Cooperative Research Centre

CRC Program logo

Cooperative Research Centres (CRCs) are an Australian Federal Government program and are key bodies for Australian scientific research. The Cooperative Research Centres Programme was established in 1990 to enhance Australia's industrial, commercial and economic growth through the development of sustained, user-driven, cooperative public-private research centres that achieve high levels of outcomes in adoption and commercialisation. The program emphasises the importance of collaborative arrangements to maximise the benefits of research through an enhanced process of utilisation, commercialisation and technology transfer. It also has a strong education component with a focus on producing graduates with skills relevant to industry needs. Most CRCs offer scholarships for postgraduate students.[1]

The CRC Programme is administered by the Commonwealth Department of Industry and Science.[2]

Reviews of the Cooperative Research Programme have been regularly undertaken. In 2012, an independent impact study found CRCs generated a net economic benefit of $7.5 billion from 1991 to 2017.[3] This equates to an annual contribution of $278 million, or around 0.03 percentage points to GDP.[3]

The Cooperative Research Centre Association (CRCA), established on 1 December 1994, to promote the CRC program while also acting a conduit for information sharing and learning between CRCs.[4] Over time the role has evolved to the extent that today the CRCA is also recognised as the principal non-Government advocate of the CRC Program.[5]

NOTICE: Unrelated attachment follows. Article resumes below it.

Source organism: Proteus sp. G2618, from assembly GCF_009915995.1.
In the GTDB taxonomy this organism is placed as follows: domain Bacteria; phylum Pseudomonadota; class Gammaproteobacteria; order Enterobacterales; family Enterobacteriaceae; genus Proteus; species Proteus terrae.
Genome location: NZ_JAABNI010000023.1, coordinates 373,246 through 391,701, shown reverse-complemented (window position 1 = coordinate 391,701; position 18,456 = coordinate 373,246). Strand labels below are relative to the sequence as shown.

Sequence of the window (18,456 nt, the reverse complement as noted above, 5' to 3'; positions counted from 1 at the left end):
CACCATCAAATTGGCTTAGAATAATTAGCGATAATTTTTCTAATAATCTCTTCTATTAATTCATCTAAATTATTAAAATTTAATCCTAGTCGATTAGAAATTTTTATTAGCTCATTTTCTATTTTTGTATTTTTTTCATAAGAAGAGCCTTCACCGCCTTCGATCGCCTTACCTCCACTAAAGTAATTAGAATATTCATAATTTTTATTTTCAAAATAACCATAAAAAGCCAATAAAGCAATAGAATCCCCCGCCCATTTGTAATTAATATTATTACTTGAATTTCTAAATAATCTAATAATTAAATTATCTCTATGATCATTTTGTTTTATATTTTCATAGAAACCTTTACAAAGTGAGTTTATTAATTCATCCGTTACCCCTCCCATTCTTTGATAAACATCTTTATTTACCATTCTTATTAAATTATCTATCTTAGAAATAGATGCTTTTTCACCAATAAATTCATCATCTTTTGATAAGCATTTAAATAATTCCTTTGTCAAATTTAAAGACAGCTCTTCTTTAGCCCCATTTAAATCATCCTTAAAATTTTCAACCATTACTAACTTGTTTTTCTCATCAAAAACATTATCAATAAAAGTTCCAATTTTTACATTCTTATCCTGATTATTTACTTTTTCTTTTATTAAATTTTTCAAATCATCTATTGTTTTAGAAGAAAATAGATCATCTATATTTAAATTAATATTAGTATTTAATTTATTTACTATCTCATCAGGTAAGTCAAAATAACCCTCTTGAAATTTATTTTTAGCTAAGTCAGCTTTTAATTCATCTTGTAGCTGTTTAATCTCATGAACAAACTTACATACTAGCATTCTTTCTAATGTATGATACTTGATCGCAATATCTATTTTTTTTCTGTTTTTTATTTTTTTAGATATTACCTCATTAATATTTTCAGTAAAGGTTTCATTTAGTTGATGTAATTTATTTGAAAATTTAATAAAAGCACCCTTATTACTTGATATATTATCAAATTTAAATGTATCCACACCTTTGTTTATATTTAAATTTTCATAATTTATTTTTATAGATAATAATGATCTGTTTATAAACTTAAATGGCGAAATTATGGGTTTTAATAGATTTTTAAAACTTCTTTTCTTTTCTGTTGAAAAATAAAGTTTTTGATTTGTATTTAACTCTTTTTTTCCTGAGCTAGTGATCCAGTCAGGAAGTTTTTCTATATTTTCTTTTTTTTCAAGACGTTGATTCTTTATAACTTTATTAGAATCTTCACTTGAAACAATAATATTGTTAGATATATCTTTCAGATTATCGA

History of the CRC program

Since the commencement of the CRC Programme in 1991 there have been 14 selection rounds.[6] Selection rounds were conducted in March 1991, December 1991, December 1992, December 1994, and then at regular two year intervals: 1996, 1998, 2000, 2002, 2004, 2006. Following the review of the Programme in 2008, the 11th and 12th Selection rounds were both held in 2009. Selection rounds are now annual.[6]

A number of websites of previously funded CRCs are archived in perpetuity on the National Library of Australia's Trove online library database aggregator.

CRC education success stories

  • The CRC program is estimated to have supported 4,400 doctorate and master's degrees by research.[7]
  • The value of CRC education outcomes is estimated to be a total of $163 million.[7]
  • The Poultry CRC produced an information sharing service which the United Nations Food and Agriculture Organization praised for increasing interest in poultry production.
  • The CRC for Tropical Rainforest Ecology and Management produced the first written history of resource management by the Yalanji people, written in both English and Yalanji language.
  • The Molecular Plant Breeding CRC, in conjunction with the Australian Centre for Plant Functional Genomics developed an education program about the role of gene technology in agriculture. Over 5,000 high school students in South Australia and Victoria have participated in program.
  • Each year the CRC programme supports around 2,000 Australian researchers and more than 1,000 PhD students.[8]
  • Over 150 CRC programme supported post-graduate students graduate each year.[8]